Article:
Before COVID-19, employers were obligated to physically review the verifying documents with the employee present, or the employer could authorize someone else to provide this verification service, like a lawyer or notary public. Employers were not allowed to review copied documents via email or fax or officially review them via a webcam, image, or any similar method.

Once the flexibility provisions end, employers will once again have to verify the eligibility documents provided by employees personally. This applies to all new hires and all the employees that were verified virtually throughout the pandemic.

I-9 Verification in Remote Onboarding:

During COVID-19, verifying an employee’s eligibility to work and their identity remotely was necessary due to public health safety and social distancing. This led many companies to send their employees home to work, especially if they worked in administration or a technology field. The relaxed employment verification restrictions meant employers could check documents via a webcam, picture, fax, or other option that didn’t require in-person contact.

Identification and work authorization are important for all employers. This helps ensure that your company complies with all the appropriate immigration laws and that your business is not hiring people who are not legally authorized to work in the United States. It helps ensure that your potential employees are evaluated fairly and not discriminated against. It also helps ensure that you hire the individual you believe you are hiring and that they have all the qualifications and education necessary to perform the job.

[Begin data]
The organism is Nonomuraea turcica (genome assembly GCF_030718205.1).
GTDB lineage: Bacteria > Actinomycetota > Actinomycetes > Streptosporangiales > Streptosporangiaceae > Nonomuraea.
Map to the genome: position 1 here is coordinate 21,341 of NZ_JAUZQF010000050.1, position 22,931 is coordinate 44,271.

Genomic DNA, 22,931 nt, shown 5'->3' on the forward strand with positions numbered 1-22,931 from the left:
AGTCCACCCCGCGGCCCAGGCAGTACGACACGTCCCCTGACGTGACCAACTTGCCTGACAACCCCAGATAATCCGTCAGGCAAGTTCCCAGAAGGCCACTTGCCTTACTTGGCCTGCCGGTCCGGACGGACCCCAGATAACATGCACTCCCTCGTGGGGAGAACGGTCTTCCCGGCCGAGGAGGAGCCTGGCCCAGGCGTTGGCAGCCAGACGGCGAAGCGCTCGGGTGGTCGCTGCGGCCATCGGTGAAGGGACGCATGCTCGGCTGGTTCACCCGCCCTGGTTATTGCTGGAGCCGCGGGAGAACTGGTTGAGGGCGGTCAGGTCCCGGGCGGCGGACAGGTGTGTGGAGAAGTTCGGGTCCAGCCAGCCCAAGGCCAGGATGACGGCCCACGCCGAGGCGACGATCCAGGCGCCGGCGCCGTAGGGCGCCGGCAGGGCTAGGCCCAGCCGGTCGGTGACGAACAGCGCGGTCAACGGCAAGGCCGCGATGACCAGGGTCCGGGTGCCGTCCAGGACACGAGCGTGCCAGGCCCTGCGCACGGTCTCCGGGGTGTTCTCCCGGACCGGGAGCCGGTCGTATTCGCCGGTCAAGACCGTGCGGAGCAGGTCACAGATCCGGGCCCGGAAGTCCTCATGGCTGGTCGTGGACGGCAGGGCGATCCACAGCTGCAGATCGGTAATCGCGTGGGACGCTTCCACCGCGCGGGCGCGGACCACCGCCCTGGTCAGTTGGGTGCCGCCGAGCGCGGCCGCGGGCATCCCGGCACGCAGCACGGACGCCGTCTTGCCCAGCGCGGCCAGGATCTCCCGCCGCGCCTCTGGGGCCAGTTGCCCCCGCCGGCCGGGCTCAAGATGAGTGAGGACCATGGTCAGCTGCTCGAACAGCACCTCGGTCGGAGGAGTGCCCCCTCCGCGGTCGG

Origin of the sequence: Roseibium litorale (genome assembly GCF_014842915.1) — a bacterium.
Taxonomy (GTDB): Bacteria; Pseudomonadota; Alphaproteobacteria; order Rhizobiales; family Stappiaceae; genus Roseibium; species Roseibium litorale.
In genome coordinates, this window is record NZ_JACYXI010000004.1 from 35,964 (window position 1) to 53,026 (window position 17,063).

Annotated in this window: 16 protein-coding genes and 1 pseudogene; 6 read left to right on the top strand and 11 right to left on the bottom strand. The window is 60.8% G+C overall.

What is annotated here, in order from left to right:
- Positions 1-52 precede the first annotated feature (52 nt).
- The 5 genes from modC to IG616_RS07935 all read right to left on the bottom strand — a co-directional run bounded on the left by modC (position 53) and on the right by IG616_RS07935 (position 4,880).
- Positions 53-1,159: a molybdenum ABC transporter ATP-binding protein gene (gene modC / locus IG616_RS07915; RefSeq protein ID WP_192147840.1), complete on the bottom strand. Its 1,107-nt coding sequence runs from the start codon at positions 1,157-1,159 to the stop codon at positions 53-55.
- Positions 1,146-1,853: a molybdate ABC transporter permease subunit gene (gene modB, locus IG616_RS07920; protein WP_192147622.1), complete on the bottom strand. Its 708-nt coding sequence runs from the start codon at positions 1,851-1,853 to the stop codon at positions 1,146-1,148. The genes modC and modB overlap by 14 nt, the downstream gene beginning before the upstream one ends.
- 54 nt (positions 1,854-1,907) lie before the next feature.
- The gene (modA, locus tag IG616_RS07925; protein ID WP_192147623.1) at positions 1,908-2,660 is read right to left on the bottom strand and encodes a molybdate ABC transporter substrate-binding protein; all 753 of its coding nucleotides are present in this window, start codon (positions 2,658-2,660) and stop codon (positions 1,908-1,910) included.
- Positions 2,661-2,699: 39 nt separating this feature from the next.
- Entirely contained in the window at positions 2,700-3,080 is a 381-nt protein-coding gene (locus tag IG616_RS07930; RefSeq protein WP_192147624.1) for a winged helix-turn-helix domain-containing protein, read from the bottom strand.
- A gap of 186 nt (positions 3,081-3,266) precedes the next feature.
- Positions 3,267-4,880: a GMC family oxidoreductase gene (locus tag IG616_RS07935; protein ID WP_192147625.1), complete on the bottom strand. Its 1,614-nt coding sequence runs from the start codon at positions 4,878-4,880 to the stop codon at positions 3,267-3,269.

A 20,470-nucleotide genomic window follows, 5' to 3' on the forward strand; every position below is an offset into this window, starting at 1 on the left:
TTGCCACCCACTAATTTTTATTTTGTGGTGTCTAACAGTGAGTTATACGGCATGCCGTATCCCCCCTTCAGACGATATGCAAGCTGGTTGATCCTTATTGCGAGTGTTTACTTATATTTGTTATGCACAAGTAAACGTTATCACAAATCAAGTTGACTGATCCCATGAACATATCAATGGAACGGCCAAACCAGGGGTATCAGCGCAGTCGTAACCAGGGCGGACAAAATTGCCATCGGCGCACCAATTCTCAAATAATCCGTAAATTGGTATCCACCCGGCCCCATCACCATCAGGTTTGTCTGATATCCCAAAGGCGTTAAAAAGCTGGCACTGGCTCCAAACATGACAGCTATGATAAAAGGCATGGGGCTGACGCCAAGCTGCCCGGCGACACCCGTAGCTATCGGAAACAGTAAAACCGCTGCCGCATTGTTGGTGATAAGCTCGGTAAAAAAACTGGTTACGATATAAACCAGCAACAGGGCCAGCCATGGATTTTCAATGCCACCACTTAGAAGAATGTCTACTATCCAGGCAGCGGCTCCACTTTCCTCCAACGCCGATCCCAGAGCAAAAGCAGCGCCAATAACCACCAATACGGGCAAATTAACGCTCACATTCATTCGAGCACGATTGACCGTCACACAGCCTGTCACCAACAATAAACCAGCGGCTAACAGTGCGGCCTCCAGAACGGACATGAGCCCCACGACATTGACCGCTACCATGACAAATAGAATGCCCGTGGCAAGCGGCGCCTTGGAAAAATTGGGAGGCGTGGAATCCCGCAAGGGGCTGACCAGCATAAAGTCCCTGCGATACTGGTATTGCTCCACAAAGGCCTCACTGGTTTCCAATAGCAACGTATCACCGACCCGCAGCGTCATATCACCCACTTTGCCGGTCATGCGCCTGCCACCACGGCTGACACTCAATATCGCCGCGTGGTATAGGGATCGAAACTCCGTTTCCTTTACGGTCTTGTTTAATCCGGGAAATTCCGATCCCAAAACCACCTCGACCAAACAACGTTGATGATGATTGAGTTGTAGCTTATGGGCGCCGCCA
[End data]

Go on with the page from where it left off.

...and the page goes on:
Challenges of Remote I-9 Verification

To fill out the I-9 form, employees must fill out Section 1, and employers must fill out Section 2. The employee must fill out Section 1 no later than their first day of work. If the employee doesn’t bring all of their verification documents with them, they must bring them to be physically verified within three days of filling out Section 1. Once Section 1 is filled out and all the verification documents have been submitted, the employer has three days to review the documents and fill out Section 2.

With the alternative ways of verifying an employee’s documents coming to an end, employers may feel challenged when it comes to verifying the document of remote workers. After all, how do you physically inspect an employee’s documents if they live hundreds or thousands of miles from your corporate office? What if you no longer have a corporate office and your entire workforce is remote? Thankfully, there are some things you can do to have your I-9s verified.

Remote Solutions for I-9 Verification:

As an employer, you have various methods for verifying the identity of your employees and confirming that they are authorized to work in the United States. The first step is to have your employee complete Section 1 of the I-9 form, which can be conveniently accomplished from virtually anywhere using remote software.